We have built a Vauxhall Corsa B 1.6 16V C16XE grA rally car a year ago,
parts ordered from you, and since built we have overheating problems. The
coolant temperature reaches 110 deg C after 5 km of special stage of any
kind. At the beginning we had retained the OEM cooling system with the only
difference that the heater radiator has been removed and the cylinder head
and return hose sealed. While trying to cure the problem we have tried system
cleaning, a bigger radiator, big fans but the problem remains.
I would appreciate it if you let me know if there is an inherent cooling
problem to these engines and if you could suggest any solution. We will
try some more things like rerouting the cylinder head coolant exit (originally
feed to heater radiator) but any suggestion would be helpful.
Answer: See attached link for the 2.0L XE although it is not quite the same as
the 1.6 XE it is basically very similar. Removing the heat would not create
any problems. I would suggest a 70-deg thermostat (Do not run without
2.0L XE Cooling_system with heater | 2.0L XE Cooling system without heater | 2.0L XE Cooling system with electric water pump
also saw a big improvement by moving the oil cooler in the wheel arch
and by directing the heater radiator feed hose (that was previously sealed)
to the main radiator.
I need information about the technical characteristics of a Group N Opel
Corsa B x16xe with an SBD ECU?
Answer: The Corsa group N system was originally designed in 1993 and was used
by Steve Green to win class using a Corsa 1600 GSi in the RAC rally. The
standard engine would normally produce 110 bhp. When the group N kit was
fitted and tested with standard cast manifold, but with uprated downpipes
and freeflow exhaust system, the engine produced 128bhp. The torque curve
was much smoother and stronger than the standard engine, because the system
uses throttle angle sensing instead of air flow metering. The throttle
response was dramatically improved. The driver reported the engine was
much nicer to drive in every part of the rev range and under hard acceleration.
The group N system comes complete with a fully reprogrammable ECU (MBE967E,
there more information on the web site about the function of this ECU),
a custom made wiring harness, modified idle control valve. You would also
be able to fine tune the fueling and ignition if required, to suit your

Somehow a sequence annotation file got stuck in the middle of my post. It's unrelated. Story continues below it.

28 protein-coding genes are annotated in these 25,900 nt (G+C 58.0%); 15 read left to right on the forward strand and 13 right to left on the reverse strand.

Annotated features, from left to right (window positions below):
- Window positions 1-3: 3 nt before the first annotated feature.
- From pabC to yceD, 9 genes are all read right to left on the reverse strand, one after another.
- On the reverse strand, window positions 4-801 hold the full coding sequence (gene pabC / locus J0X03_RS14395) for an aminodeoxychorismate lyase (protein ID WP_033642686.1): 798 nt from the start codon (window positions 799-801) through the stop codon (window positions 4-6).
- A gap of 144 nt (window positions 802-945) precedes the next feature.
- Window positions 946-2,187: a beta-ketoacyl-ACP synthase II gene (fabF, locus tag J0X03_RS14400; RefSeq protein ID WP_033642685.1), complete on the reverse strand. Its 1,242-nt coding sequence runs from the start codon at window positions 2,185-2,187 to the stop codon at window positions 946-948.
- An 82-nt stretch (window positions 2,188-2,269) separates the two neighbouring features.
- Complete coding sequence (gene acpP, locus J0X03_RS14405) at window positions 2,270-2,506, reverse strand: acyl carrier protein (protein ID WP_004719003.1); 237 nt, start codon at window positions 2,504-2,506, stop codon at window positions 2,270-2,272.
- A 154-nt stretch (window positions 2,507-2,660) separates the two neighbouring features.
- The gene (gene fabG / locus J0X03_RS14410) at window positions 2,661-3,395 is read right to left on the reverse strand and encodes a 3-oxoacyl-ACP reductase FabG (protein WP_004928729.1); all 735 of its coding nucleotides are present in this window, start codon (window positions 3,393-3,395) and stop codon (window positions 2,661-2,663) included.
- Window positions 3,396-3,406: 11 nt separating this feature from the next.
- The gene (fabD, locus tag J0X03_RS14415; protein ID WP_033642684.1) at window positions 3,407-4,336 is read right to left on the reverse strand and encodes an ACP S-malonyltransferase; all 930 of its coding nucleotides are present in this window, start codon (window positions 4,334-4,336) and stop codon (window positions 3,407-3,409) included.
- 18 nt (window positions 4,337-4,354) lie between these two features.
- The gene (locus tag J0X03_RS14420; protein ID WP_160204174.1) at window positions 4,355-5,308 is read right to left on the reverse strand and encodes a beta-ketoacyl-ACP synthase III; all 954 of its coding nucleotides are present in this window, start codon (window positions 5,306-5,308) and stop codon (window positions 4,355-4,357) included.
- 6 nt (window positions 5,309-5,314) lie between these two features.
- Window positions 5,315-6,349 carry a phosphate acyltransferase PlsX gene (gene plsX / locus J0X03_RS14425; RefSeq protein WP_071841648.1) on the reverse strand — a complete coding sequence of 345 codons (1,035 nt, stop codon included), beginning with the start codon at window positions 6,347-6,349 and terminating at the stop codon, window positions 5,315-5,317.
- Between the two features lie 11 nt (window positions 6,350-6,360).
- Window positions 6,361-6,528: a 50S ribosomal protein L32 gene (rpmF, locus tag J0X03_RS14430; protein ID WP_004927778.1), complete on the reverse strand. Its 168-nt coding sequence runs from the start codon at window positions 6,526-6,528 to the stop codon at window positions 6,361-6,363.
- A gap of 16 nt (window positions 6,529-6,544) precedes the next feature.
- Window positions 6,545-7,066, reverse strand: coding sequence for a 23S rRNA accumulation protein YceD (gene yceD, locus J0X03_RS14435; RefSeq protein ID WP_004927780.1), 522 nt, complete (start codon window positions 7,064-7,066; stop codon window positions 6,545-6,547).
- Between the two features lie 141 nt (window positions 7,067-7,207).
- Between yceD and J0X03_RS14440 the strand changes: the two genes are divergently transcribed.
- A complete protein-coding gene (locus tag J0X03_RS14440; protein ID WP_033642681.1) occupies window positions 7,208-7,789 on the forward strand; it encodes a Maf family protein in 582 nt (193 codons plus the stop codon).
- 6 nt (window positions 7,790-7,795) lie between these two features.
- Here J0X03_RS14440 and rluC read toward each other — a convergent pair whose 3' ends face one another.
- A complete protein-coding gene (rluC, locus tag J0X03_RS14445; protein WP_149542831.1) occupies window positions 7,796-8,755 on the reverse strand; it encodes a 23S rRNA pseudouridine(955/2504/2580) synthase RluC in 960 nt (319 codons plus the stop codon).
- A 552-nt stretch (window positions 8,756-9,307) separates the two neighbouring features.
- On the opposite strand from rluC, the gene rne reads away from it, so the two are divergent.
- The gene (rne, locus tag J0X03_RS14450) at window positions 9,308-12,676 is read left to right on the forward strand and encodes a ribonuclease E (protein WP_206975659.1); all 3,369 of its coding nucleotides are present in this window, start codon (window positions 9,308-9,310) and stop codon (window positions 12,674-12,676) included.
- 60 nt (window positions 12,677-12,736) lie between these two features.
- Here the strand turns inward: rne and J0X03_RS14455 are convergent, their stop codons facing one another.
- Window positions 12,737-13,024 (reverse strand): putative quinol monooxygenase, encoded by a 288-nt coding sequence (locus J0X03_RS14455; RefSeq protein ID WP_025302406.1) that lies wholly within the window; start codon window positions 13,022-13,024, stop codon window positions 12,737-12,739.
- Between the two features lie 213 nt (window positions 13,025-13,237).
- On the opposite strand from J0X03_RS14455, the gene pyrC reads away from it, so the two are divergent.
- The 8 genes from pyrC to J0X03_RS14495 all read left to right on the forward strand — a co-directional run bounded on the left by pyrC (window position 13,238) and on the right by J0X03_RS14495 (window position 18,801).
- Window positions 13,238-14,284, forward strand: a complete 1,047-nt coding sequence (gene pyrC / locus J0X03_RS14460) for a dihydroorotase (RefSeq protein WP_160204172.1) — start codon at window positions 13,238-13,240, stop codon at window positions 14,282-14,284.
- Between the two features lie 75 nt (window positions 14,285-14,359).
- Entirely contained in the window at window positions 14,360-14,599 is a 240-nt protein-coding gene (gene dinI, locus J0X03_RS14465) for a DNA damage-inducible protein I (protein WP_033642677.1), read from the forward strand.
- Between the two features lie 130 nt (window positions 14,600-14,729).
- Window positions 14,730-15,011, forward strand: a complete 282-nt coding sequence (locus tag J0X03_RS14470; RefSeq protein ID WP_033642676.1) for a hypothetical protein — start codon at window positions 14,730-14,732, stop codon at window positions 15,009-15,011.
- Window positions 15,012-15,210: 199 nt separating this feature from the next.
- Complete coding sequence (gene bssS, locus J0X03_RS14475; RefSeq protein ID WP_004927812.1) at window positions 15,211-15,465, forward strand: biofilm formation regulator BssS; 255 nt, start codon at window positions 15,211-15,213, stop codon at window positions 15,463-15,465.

engines own characteristics and fuel available in your country. It could
also be reprogrammed to accommodate any changes you may wish to make to
is now longer available, The same kit can be supplied with the current MBE9A4
and requires a Coil-4.
We have built a Vauxhall Corsa B 1.6 16V C16XE grA rally car a year ago.
On this engine we now use a cams set with Inlet 12.00mm lift, 288deg, 3.7mm
lift @TDC, Exhaust 10.5mm lift, 284 deg, 3.2mm lift @TDC. As the car is
grA we need to keep the OEM inlet manifold and throttle body and the OEM
exhaust manifold. The torque of the engine is 16.7Kg m @ 5200 rpm and the
power 161bhp @7400 (rolling road test). Since the cams are relatively big
but the peak torque rpm point is low we wonder if there is potential to
this engine to move the peak torque point 1000rpm higher (as is the case
with the Peugeot 1.6 16V engines) and peak power at 7800-8000 rpm so as
to improve high rpm range performance, or there is something (for example
the inlet manifold) that will not allow this.
Answer: We have not worked on Group A Corsa engines for more than 10 years, the
intake system is the biggest restriction & is one of the worst we
have seen. This is the part that holds the power back in comparison with
better intakes, such as the Peugeot. We did use much bigger cams than
you are using & although the engine produced slightly more peak bhp,
in our opinion the engine generally got worse meaning less driveable.
Unless you can replace the intake system, your options are limited.
replied: 'Thank you for your e-mail. The customer had said that he
would use this engine for one year just to get familiar with the car and
develop the chassis and then he would go for a kit car spec engine with
throttle bodies etc. so we did not spend time flow testing the head, intake
etc. But the data I had during mapping and then on the dyno showed that
something does not allow the torque to go at high revs and cam timing
changes affected low but not high rpm performance. We tried a bigger exhaust
but things were the same if not worse. So the only thing that was left
to blame (we had a bad feeling for the intake from the beginning ) was
the intake which is very long with small chamber volume and many curves.
Your e-mail confirms this impression. Thank you for your feedback.'